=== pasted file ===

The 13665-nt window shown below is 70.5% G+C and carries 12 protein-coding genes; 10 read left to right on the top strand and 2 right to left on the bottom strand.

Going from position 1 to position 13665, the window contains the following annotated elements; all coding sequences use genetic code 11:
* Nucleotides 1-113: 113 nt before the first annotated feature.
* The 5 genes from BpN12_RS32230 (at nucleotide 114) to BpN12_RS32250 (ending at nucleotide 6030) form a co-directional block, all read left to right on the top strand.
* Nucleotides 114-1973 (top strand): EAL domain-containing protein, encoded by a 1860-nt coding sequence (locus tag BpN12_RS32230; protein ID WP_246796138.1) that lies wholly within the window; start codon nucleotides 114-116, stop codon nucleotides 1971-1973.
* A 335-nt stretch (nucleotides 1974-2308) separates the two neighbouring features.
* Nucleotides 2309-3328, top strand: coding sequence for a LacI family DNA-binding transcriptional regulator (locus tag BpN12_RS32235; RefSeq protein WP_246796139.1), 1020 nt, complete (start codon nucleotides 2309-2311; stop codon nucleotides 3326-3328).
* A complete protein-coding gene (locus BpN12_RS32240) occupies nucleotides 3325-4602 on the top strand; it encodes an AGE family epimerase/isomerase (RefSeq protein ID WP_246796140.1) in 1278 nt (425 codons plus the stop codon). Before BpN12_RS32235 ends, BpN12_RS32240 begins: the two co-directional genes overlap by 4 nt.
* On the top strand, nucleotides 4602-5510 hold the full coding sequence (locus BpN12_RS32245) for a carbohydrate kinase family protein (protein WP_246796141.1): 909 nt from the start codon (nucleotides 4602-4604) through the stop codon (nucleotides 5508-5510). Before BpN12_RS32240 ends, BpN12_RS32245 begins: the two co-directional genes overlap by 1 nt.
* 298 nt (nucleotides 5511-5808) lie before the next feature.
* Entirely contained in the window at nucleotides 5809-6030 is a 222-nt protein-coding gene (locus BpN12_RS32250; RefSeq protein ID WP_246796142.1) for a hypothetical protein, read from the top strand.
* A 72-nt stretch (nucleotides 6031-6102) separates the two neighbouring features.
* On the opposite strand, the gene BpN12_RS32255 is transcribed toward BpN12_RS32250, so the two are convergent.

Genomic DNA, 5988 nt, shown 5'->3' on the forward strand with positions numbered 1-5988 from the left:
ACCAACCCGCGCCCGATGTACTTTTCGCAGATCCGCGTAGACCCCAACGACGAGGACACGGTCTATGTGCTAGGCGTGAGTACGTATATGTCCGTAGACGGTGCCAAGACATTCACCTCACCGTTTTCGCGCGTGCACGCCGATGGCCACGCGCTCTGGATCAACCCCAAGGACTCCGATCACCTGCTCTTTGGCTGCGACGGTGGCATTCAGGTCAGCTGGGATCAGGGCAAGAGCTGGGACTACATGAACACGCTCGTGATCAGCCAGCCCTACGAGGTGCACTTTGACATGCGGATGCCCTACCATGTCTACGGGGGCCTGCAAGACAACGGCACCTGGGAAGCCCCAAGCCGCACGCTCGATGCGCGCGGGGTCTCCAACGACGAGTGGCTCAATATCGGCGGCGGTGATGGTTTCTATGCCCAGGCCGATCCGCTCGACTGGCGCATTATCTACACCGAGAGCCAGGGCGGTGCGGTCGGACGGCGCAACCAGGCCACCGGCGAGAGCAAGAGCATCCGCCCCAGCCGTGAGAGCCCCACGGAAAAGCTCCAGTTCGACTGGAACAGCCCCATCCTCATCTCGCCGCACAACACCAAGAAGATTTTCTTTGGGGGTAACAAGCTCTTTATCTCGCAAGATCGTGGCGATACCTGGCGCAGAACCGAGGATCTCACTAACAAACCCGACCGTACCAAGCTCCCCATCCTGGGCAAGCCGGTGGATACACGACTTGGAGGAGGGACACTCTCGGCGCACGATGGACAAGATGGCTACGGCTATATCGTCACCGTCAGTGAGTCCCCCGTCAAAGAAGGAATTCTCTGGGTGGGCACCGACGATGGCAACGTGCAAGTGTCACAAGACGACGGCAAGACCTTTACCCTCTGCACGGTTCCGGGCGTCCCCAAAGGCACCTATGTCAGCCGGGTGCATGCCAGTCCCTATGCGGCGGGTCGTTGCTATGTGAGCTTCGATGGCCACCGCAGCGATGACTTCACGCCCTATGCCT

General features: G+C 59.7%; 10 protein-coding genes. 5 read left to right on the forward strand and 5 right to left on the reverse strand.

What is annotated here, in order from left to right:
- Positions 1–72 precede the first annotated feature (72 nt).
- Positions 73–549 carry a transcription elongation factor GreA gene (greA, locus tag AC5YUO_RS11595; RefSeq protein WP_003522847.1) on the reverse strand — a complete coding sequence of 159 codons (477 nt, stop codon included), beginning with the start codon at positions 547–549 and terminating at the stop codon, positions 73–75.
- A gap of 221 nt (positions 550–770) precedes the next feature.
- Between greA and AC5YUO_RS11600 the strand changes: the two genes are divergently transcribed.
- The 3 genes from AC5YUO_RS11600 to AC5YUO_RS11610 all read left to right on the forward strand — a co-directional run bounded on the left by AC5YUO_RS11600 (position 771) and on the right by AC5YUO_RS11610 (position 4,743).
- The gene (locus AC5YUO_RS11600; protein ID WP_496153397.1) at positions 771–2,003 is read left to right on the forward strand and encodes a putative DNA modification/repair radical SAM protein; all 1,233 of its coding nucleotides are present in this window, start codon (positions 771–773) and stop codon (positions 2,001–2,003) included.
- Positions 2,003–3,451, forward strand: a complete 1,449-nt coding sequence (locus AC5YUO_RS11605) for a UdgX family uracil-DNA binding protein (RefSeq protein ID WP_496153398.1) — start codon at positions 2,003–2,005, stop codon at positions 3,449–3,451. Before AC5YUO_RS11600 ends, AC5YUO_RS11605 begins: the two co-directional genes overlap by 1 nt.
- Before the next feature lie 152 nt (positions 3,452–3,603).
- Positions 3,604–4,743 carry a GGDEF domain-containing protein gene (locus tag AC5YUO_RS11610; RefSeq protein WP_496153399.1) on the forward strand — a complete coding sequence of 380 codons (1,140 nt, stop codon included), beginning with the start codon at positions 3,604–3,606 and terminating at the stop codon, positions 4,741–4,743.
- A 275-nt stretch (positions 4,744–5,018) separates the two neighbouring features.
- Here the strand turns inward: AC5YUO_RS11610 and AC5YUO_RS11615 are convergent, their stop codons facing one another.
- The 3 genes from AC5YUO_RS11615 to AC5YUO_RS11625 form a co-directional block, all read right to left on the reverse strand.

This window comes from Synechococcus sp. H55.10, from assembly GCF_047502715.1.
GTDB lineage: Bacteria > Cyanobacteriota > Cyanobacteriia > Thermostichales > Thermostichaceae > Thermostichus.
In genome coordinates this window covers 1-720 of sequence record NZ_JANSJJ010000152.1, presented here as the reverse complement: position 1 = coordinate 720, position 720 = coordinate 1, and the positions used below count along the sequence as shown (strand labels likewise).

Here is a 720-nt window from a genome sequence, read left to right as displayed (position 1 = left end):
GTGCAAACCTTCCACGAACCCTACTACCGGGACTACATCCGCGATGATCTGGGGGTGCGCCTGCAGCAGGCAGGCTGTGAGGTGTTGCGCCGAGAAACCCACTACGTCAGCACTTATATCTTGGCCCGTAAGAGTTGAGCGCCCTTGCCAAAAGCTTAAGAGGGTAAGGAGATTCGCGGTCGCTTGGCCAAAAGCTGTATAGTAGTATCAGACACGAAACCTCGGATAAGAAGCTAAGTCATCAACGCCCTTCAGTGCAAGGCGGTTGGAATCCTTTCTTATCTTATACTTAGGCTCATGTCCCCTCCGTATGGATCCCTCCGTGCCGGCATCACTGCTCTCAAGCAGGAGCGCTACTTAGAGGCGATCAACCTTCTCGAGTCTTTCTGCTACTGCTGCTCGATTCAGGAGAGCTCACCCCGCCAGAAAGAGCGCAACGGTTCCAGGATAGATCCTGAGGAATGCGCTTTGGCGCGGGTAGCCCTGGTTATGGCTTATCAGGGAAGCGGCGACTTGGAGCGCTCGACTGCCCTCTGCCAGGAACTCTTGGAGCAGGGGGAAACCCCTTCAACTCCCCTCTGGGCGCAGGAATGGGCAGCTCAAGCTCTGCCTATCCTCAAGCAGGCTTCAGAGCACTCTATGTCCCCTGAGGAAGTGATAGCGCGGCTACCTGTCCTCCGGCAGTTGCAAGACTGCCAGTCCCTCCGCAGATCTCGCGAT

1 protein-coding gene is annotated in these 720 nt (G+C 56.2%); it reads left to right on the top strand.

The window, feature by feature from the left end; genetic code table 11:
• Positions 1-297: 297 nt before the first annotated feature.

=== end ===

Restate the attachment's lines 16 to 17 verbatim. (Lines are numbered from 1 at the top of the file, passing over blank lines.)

General features: G+C 59.7%; 10 protein-coding genes. 5 read left to right on the forward strand and 5 right to left on the reverse strand.

What is annotated here, in order from left to right: